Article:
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2023 LSU Baseball Preview: Infielders

Defense was a sore spot in 2022, can the Tigers improve in the field?

Okay y’all the time for talking about polls and whatnot is over: let’s actually preview this 2023 LSU baseball team.

Jay Johnson’s first LSU team was maddening at times with just atrocious play defensively. Johnson’s teams have always been offense first, but a .962 team fielding percentage and 82 errors won’t cut it if this team is to survive a once again loaded SEC.

The surest of bets in the Tiger infield will be Tre’ Morgan once again manning first base. Thank the gods Morgan is as gifted with a glove as he is because LSU’s fielding percentage could’ve been even worse without it. Morgan’s numbers at the plate dipped a bit from his freshman year (.357/.441/.526) to his sophomore year (.324/.414/.462) but with the power elsewhere in the lineup he won’t need to mash. Morgan will still likely bat either first or second in the lineup and I would love to see him be a little more aggressive on the base path though that just doesn’t seem to be the way Johnson rolls. Behind Morgan is likely Cade Beloso who had a freak knee injury in the pregame huddle on opening night and was lost for the entire 2022 season.

Second base is probably the biggest question mark in the entire infield. In fact Jay Johnson said there won’t even be a starter there.

“There’s not going to be a starter at second base,” Johnson said. “They all have to help us win and are going to have opportunities in different ways.”

It looks like second base could go one of four ways: Jack Merrifield who was the 2021 JUCO defensive player of the year at LSU: Eunice; VCU transfer Ben Nippolt, an All-Atlantic 10 selection last season; true freshman Gavin Guidry, the state of Louisiana’s No. 1 prospect and seeming heir apparent to start a shortstop in 2024; and veteran Gavin Dugas who is the only one who’s actually played second while at LSU.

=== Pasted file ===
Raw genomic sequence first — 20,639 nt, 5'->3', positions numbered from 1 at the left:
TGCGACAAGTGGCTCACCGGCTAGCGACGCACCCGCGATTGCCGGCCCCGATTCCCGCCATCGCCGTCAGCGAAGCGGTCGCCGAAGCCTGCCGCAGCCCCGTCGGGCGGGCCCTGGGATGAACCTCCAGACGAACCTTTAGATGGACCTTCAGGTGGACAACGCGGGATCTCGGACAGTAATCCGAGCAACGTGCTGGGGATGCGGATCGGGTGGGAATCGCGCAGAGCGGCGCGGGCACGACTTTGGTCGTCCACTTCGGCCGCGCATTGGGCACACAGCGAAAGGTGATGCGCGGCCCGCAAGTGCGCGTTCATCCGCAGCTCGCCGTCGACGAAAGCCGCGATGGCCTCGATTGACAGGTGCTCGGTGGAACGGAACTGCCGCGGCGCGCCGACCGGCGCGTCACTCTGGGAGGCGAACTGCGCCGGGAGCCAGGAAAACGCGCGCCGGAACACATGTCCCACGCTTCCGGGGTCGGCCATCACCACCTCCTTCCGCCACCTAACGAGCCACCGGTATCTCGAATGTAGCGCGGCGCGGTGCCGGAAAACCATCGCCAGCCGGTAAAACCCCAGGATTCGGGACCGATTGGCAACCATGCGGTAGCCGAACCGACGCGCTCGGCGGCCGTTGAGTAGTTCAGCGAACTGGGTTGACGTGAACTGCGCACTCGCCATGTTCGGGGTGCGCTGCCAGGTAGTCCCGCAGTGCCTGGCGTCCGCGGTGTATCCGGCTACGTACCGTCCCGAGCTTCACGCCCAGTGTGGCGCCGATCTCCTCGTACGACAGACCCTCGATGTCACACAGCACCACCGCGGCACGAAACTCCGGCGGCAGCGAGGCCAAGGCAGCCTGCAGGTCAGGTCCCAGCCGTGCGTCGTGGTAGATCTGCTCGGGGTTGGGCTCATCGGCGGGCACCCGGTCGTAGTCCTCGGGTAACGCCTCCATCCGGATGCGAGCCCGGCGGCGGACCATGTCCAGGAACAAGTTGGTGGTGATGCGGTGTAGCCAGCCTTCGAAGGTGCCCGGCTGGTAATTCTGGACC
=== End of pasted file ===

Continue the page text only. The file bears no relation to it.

At shortstop Jordan Thompson will be the man for the third year in a row. I’ll say this: 2023 can’t be any worse for JT than 2022 was. Thompson had 18 errors last season but his bat improved in every category except home runs.

The play of the middle infield is going to be under a giant microscope this season. Remember, Jay Johnson brought in Jack Pineda (shortstop from Baylor) and Carter Young (second baseman from Vanderbilt) from the transfer portal to compete for the starting second baseman and shortstop jobs. The only reason they aren’t in Baton Rouge is that they signed with the teams who drafted them (Kansas City and Baltimore respectively) this past summer. Thompson and whoever emerges as the guy at second base is going to have to improve their game.

At third base LSU’s excited to welcome in North Carolina State transfer Tommy White aka TOMMY TANKS and he’ll get first dibs at third base. White is sort of like this season’s Jacob Berry: his bat is too good to not be in the lineup. If White can’t handle third maybe he plays first or maybe he DHs but you’re going to see this dude no matter what because of what he can do at the plate. White hit an NCAA freshman record 27 home runs and had an absurd .757 slugging percentage.

Catcher might have been the worst spot for LSU last season as Tiger catchers were tagged for 18 passed balls last season. That hopefully improves in 2023 with the return of a healthy Alex Milazzo. Milazzo is as good a defensively as any catcher in the country but a knee injury limited him to just 12 games last season. His bat’s not the greatest—a career .157 hitter—but I’m sure Johnson is willing to sacrifice some offense for Milazzo’s elite defense.

If you’re keeping an eye toward the future be on the lookout for true freshman Brady Neal who surprisingly made it to campus. Neal was the No. 2 catcher prospect and No. 29 overall by Perfect Game and despite being selected by the Brewers in the 17th round of last summer’s draft, Neal enrolled at LSU. Neal reclassified from 2023 to 2022 and is still just 17-years-old.